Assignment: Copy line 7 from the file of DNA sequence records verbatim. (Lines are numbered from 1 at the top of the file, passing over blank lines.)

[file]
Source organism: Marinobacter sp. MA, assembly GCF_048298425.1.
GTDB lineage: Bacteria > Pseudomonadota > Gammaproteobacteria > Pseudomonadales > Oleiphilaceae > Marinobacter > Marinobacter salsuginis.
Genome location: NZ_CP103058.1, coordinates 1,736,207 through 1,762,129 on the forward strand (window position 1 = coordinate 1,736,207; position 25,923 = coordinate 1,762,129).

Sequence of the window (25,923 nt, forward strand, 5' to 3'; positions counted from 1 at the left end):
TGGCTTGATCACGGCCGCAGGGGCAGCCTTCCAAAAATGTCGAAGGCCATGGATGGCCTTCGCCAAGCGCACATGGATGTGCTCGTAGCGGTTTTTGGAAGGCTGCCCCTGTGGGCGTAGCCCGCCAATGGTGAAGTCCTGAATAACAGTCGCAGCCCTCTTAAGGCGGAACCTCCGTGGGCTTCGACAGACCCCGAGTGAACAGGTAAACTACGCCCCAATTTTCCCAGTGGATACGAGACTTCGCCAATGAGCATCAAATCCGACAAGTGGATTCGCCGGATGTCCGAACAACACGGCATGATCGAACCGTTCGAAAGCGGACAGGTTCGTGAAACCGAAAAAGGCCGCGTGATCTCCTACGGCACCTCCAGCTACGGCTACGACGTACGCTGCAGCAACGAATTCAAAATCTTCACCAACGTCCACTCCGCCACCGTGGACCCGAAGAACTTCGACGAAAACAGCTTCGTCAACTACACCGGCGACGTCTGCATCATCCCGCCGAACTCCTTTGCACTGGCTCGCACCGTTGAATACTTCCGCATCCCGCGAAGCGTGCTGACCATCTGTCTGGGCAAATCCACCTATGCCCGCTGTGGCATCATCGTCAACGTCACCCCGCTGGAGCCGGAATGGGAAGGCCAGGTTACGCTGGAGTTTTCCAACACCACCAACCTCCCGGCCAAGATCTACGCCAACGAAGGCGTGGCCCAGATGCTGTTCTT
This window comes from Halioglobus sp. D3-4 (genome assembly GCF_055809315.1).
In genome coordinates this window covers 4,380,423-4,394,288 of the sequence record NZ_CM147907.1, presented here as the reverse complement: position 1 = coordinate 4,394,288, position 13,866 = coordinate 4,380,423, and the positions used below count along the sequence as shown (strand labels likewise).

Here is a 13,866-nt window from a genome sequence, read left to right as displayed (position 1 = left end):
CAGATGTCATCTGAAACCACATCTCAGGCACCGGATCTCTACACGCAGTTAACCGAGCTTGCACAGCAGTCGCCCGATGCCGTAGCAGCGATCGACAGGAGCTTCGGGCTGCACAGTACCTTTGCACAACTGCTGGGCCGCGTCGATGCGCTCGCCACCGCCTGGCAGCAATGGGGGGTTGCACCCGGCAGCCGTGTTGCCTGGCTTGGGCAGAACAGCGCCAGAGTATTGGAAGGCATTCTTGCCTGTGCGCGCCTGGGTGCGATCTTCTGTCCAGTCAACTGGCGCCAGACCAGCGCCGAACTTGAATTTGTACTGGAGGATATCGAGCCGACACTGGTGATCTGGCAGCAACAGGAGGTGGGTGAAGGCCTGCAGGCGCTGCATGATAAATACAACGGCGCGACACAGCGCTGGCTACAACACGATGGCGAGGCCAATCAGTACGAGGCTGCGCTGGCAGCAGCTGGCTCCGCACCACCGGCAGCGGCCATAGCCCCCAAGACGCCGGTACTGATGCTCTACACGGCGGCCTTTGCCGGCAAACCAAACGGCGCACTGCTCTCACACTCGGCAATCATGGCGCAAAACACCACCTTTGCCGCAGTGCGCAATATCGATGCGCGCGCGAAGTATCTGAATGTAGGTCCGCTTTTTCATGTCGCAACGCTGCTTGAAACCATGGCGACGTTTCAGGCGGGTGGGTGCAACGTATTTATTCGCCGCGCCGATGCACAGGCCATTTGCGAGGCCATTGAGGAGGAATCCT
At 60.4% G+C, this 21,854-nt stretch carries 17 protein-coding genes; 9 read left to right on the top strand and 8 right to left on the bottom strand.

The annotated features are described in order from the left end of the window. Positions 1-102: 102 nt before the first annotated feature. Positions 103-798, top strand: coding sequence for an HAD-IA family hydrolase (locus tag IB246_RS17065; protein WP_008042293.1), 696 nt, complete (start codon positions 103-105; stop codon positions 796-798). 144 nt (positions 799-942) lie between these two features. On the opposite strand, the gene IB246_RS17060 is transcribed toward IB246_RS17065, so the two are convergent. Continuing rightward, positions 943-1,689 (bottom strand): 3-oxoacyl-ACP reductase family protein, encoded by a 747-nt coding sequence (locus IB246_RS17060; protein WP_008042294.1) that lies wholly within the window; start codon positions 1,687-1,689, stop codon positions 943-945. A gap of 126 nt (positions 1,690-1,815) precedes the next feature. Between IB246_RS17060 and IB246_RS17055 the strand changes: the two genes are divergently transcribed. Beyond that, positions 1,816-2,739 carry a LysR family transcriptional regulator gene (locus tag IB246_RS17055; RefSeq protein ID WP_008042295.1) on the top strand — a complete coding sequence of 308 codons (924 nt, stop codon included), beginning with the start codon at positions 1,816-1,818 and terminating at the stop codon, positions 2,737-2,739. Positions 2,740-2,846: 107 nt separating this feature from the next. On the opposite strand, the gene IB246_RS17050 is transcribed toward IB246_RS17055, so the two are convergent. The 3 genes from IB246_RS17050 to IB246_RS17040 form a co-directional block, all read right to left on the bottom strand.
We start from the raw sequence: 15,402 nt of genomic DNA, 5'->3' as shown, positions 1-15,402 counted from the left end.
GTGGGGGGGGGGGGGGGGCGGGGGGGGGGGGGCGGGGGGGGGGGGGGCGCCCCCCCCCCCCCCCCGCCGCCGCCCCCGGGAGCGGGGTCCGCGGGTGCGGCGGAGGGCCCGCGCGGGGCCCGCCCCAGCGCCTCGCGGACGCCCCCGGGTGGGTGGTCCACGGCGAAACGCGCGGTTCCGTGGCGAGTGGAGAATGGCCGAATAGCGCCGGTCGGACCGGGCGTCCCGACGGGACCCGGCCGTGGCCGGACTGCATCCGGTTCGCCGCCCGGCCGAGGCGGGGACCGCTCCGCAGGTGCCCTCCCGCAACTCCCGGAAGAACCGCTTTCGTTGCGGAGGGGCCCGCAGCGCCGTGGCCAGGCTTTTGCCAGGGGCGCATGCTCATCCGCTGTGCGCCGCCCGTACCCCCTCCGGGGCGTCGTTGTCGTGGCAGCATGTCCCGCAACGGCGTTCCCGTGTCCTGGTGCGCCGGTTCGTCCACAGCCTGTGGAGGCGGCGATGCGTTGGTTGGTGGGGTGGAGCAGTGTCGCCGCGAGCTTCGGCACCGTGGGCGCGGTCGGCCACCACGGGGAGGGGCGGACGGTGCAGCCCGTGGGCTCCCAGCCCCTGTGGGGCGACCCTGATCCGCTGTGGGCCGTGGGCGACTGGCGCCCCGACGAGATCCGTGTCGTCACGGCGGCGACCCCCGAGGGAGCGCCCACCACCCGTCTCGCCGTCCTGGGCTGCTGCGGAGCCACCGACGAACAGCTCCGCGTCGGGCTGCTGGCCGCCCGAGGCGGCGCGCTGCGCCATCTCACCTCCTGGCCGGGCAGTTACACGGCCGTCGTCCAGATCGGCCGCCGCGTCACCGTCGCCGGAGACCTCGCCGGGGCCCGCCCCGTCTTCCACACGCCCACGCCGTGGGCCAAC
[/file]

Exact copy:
In genome coordinates this window covers 4,380,423-4,394,288 of the sequence record NZ_CM147907.1, presented here as the reverse complement: position 1 = coordinate 4,394,288, position 13,866 = coordinate 4,380,423, and the positions used below count along the sequence as shown (strand labels likewise).